New Delhi– Australian Prime Minister Malcolm Turnbull has confirmed that he will meet the founder of the Adani mining company, Gautam Adani, during his India visit, amid reports of environmental damage to wetlands in Queensland due to water spills from the Adani-operated Abbot Point coal terminal.

According to Australian media, Adani is expected to lobby for his company’s bid for a $900 million concessional loan from the North Australia Infrastructure Facility.

In a short appearance on Monday afternoon here, Turnbull confirmed the meeting.

The $21.7 billion Carmichael project was approved in December but has faced serious opposition from environmental groups.

The Australian government is considering a bid from Adani for a $1 billion concessional loan from its Northern Australia infrastructure fund to help build a rail line servicing the mine.

According to the Sydney Morning Herald, the Queensland government is investigating water spills from the Abbot Point coal terminal into neighbouring wetlands as an expert predicts long-term environmental damage.

The Department of Environment and Heritage Protection was assessing whether there were any unauthorised water releases from the Adani-operated coal terminal into the wetland after Cyclone Debbie hit north Queensland late last month.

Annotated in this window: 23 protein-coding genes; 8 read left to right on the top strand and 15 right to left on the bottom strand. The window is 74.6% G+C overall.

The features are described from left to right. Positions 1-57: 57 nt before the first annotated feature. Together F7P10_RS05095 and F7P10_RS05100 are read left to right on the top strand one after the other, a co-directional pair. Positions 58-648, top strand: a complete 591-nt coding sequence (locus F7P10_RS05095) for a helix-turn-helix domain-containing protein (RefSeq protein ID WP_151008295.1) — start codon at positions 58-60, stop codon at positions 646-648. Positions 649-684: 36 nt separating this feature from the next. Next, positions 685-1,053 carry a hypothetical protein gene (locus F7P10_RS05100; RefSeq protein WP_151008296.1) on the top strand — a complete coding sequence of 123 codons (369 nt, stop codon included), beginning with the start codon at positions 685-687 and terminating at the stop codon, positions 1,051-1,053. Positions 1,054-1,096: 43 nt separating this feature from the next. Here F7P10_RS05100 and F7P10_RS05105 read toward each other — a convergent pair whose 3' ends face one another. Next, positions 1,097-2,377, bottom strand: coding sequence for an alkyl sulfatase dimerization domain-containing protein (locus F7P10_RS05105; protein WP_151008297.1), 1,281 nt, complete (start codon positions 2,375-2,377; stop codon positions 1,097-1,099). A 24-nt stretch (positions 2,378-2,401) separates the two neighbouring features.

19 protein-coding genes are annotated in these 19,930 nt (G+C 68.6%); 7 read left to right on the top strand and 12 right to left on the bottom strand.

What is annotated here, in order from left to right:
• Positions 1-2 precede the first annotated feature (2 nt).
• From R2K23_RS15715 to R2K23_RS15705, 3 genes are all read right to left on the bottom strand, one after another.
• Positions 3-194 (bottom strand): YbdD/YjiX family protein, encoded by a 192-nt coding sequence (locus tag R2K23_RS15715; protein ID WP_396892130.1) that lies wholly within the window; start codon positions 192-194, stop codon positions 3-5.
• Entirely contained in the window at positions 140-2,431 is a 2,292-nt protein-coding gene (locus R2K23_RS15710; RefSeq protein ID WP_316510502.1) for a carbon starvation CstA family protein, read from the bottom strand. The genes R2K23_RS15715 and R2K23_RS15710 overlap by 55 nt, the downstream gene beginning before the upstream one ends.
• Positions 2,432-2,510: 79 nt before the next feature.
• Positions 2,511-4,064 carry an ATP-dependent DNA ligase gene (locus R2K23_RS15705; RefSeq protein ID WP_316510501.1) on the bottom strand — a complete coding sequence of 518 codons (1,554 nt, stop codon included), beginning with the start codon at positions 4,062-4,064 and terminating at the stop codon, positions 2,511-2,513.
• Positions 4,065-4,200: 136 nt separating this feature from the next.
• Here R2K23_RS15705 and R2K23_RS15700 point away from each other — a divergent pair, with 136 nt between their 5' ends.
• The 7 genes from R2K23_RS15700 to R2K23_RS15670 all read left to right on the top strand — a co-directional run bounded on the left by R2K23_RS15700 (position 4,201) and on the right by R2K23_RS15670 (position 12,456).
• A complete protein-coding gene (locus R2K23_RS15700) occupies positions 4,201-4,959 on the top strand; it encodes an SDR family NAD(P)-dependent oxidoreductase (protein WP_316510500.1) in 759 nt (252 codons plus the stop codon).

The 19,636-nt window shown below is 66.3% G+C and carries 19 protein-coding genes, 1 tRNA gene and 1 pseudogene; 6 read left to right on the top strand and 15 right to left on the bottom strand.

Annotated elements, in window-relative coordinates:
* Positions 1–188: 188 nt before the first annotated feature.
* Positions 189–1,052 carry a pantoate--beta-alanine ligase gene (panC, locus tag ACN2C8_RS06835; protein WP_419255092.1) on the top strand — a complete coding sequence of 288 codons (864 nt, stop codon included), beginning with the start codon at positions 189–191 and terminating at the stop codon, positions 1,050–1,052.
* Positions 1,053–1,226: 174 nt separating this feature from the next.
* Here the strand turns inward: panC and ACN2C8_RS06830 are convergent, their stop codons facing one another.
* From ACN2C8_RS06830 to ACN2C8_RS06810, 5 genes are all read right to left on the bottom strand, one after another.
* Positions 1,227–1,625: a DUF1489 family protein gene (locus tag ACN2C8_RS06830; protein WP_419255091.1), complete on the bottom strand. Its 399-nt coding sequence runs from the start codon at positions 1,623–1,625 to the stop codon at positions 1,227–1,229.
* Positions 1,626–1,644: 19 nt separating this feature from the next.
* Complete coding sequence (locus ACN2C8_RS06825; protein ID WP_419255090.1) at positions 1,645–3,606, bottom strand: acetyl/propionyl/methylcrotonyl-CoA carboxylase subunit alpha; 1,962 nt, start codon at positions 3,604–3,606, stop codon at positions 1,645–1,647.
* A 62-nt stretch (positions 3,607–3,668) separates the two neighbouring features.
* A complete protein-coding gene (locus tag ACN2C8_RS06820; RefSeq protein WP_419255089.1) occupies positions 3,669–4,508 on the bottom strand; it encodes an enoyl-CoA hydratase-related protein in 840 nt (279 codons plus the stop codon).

The EHP and Adani said early indications showed all spills were within guidelines.

But the daily quoted James Cook University professorial research fellow in water quality studies Professor Jon Brodie as saying that coal had clearly spilled into the wetlands and environmental harm was “highly likely”.

The comments came in the wake of the release of satellite imagery from before and after the storm, appearing to show coal-laden water spilling throughout the sensitive Caley Valley wetlands.

The Mackay Conservation Group said the 5000-hectare wetlands were home to 40,000 shorebirds in the wet season and more than 200 individual species, the daily said.

It quoted an Adani spokesman as saying the company had complied with the conditions and no spill had made its way to the adjacent sea.

“In the wake of the category 4 Tropical Cyclone Debbie, the company has been working closely with the Department of Environment and Heritage Protection to ensure that we comply with the special and rigorous conditions of the special licence,” the spokesman said.